My daughter and I found the perfect desk chair for her while shopping last Sunday.  The experience provided a timely reminder of why we spend so much time with our clients analysing the full customer journey and working out how to remove the silly stuff in that journey.

For the record the chair is adjustable, has wheels and most importantly (for her) is upholstered with pink love hearts and (for me) was a clearance item.  We found it at Pottery Barn, part of the Williams Sonoma Group, and one of the raft of foreign retailers entering the Australian market.  

At first glance it looked like they had a very slick bricks and clicks business model.  On entering the shop I was greeted by a staff member and was directed by the person at what used to be called the cash register and is now called the Point of Sale (although technically this term is now also inaccurate) and was directed across the shop to a dedicated assistant on a computer ( the point wheretheir sale and my purchase would take place)  She went online and ordered the  chair- no problems...yet.  I've already got my welcome to Pottery Barn email with an offer of 10% off my next purchase.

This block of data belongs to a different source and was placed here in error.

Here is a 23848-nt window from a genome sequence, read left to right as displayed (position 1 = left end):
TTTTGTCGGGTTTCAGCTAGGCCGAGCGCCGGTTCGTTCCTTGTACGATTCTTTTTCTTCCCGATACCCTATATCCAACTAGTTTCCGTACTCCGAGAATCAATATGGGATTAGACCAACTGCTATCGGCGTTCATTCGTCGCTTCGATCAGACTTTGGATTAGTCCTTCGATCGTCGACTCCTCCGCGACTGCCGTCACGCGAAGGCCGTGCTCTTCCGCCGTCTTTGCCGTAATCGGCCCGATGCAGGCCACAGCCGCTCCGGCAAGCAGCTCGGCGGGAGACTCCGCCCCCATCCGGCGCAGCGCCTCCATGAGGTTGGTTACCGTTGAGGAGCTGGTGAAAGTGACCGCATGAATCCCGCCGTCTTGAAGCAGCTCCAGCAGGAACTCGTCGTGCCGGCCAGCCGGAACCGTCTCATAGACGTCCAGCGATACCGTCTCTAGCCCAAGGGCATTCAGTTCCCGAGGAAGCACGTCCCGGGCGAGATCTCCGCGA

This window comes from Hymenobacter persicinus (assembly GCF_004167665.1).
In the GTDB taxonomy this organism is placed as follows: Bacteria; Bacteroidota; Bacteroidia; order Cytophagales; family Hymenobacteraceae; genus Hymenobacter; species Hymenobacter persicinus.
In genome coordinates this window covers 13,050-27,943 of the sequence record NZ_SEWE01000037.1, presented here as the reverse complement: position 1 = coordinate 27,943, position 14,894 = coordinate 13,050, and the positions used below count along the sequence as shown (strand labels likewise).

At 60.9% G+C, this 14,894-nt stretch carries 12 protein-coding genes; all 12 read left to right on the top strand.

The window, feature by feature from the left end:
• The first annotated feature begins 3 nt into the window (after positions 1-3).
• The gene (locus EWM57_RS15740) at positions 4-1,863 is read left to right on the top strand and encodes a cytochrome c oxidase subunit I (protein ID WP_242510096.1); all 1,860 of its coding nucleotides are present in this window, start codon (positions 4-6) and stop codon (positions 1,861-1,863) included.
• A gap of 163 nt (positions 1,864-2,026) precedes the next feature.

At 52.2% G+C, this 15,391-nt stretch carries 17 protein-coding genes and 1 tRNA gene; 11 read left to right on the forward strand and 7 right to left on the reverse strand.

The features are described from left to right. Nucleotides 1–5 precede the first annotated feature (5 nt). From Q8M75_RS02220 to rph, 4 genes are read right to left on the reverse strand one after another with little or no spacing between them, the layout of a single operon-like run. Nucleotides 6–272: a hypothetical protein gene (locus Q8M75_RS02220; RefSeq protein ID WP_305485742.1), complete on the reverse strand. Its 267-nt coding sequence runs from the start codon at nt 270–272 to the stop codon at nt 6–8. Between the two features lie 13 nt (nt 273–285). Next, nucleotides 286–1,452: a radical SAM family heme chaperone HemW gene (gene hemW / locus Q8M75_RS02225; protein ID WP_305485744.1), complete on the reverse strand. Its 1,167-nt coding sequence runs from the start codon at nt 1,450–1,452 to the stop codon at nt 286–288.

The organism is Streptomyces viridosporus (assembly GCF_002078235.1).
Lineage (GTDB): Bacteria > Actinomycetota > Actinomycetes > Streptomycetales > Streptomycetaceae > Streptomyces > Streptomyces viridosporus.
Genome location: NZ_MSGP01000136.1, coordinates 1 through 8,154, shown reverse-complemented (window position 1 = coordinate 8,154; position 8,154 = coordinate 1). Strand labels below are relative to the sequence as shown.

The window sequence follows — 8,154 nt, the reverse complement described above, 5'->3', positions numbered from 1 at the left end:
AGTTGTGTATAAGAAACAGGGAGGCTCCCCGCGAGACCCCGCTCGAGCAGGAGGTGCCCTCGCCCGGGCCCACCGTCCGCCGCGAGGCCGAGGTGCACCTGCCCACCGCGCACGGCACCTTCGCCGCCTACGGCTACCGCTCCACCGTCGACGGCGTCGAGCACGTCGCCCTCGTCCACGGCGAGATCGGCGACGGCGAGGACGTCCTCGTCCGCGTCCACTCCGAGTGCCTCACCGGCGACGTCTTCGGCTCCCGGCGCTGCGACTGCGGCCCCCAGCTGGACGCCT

Quoted in this post is the edited confirmation I got via email today. Interestingly this business has invested well in a good POS, in an in shop business process that works and in a solid software as a service ERP that renders quickly and well online. They forgot, however, to put a different skin on their electronic correspondence.  They know my name but have referred to me as "Guest Shopper 337260".  They have also told me my order has been "fulfilled" but it won't arrive for a week.  I guess it has been fulfilled from their warehouses' perspective, It's been dispatched and is in the hands of another supplier.  Without going into what the word "fulfilled" might mean to your average Australian punter it certainly doesn't mean a courier company will call you some time in the next few days and arrange a delivery time.  Customer rather than company focussed language is important - letting in house terms leak into the public domain looks silly.